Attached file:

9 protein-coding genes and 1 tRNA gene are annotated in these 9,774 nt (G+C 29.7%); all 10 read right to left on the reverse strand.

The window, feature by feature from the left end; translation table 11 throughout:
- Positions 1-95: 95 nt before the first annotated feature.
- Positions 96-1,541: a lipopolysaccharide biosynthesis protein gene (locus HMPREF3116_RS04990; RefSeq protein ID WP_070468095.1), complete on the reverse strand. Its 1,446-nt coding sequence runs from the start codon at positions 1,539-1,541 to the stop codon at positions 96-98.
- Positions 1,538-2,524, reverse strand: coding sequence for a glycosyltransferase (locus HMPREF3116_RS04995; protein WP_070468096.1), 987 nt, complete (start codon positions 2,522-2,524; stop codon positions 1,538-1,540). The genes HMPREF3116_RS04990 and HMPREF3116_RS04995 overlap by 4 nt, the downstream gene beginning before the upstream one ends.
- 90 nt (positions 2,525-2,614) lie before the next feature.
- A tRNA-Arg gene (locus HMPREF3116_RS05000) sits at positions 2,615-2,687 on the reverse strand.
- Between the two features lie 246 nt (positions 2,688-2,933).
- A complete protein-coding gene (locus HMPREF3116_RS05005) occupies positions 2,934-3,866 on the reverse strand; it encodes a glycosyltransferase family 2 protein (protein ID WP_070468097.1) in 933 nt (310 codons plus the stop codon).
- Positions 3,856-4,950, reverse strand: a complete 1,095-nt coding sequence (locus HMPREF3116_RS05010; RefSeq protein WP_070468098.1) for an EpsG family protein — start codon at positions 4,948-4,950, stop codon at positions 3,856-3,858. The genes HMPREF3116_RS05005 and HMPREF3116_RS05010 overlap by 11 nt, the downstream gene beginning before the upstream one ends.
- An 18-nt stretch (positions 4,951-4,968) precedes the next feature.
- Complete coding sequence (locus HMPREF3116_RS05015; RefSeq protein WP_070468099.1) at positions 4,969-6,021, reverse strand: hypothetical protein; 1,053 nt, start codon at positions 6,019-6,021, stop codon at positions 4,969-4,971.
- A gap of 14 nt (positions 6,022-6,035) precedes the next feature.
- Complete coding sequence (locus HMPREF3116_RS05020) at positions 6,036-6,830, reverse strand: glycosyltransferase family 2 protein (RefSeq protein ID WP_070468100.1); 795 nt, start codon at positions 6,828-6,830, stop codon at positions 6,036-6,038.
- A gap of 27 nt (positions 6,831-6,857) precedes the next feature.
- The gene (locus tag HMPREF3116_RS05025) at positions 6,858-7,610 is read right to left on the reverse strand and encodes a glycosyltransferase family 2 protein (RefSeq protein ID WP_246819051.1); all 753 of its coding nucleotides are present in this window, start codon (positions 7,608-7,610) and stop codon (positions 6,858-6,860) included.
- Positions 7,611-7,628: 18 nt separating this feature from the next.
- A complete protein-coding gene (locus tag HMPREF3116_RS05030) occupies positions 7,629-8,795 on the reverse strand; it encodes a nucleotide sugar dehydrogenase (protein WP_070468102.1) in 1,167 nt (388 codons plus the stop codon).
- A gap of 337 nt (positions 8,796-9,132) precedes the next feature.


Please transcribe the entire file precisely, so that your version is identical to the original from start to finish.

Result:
9 protein-coding genes and 1 tRNA gene are annotated in these 9,774 nt (G+C 29.7%); all 10 read right to left on the reverse strand.

The window, feature by feature from the left end; translation table 11 throughout:
- Positions 1-95: 95 nt before the first annotated feature.
- Positions 96-1,541: a lipopolysaccharide biosynthesis protein gene (locus HMPREF3116_RS04990; RefSeq protein ID WP_070468095.1), complete on the reverse strand. Its 1,446-nt coding sequence runs from the start codon at positions 1,539-1,541 to the stop codon at positions 96-98.
- Positions 1,538-2,524, reverse strand: coding sequence for a glycosyltransferase (locus HMPREF3116_RS04995; protein WP_070468096.1), 987 nt, complete (start codon positions 2,522-2,524; stop codon positions 1,538-1,540). The genes HMPREF3116_RS04990 and HMPREF3116_RS04995 overlap by 4 nt, the downstream gene beginning before the upstream one ends.
- 90 nt (positions 2,525-2,614) lie before the next feature.
- A tRNA-Arg gene (locus HMPREF3116_RS05000) sits at positions 2,615-2,687 on the reverse strand.
- Between the two features lie 246 nt (positions 2,688-2,933).
- A complete protein-coding gene (locus HMPREF3116_RS05005) occupies positions 2,934-3,866 on the reverse strand; it encodes a glycosyltransferase family 2 protein (protein ID WP_070468097.1) in 933 nt (310 codons plus the stop codon).
- Positions 3,856-4,950, reverse strand: a complete 1,095-nt coding sequence (locus HMPREF3116_RS05010; RefSeq protein WP_070468098.1) for an EpsG family protein — start codon at positions 4,948-4,950, stop codon at positions 3,856-3,858. The genes HMPREF3116_RS05005 and HMPREF3116_RS05010 overlap by 11 nt, the downstream gene beginning before the upstream one ends.
- An 18-nt stretch (positions 4,951-4,968) precedes the next feature.
- Complete coding sequence (locus HMPREF3116_RS05015; RefSeq protein WP_070468099.1) at positions 4,969-6,021, reverse strand: hypothetical protein; 1,053 nt, start codon at positions 6,019-6,021, stop codon at positions 4,969-4,971.
- A gap of 14 nt (positions 6,022-6,035) precedes the next feature.
- Complete coding sequence (locus HMPREF3116_RS05020) at positions 6,036-6,830, reverse strand: glycosyltransferase family 2 protein (RefSeq protein ID WP_070468100.1); 795 nt, start codon at positions 6,828-6,830, stop codon at positions 6,036-6,038.
- A gap of 27 nt (positions 6,831-6,857) precedes the next feature.
- The gene (locus tag HMPREF3116_RS05025) at positions 6,858-7,610 is read right to left on the reverse strand and encodes a glycosyltransferase family 2 protein (RefSeq protein ID WP_246819051.1); all 753 of its coding nucleotides are present in this window, start codon (positions 7,608-7,610) and stop codon (positions 6,858-6,860) included.
- Positions 7,611-7,628: 18 nt separating this feature from the next.
- A complete protein-coding gene (locus tag HMPREF3116_RS05030) occupies positions 7,629-8,795 on the reverse strand; it encodes a nucleotide sugar dehydrogenase (protein WP_070468102.1) in 1,167 nt (388 codons plus the stop codon).
- A gap of 337 nt (positions 8,796-9,132) precedes the next feature.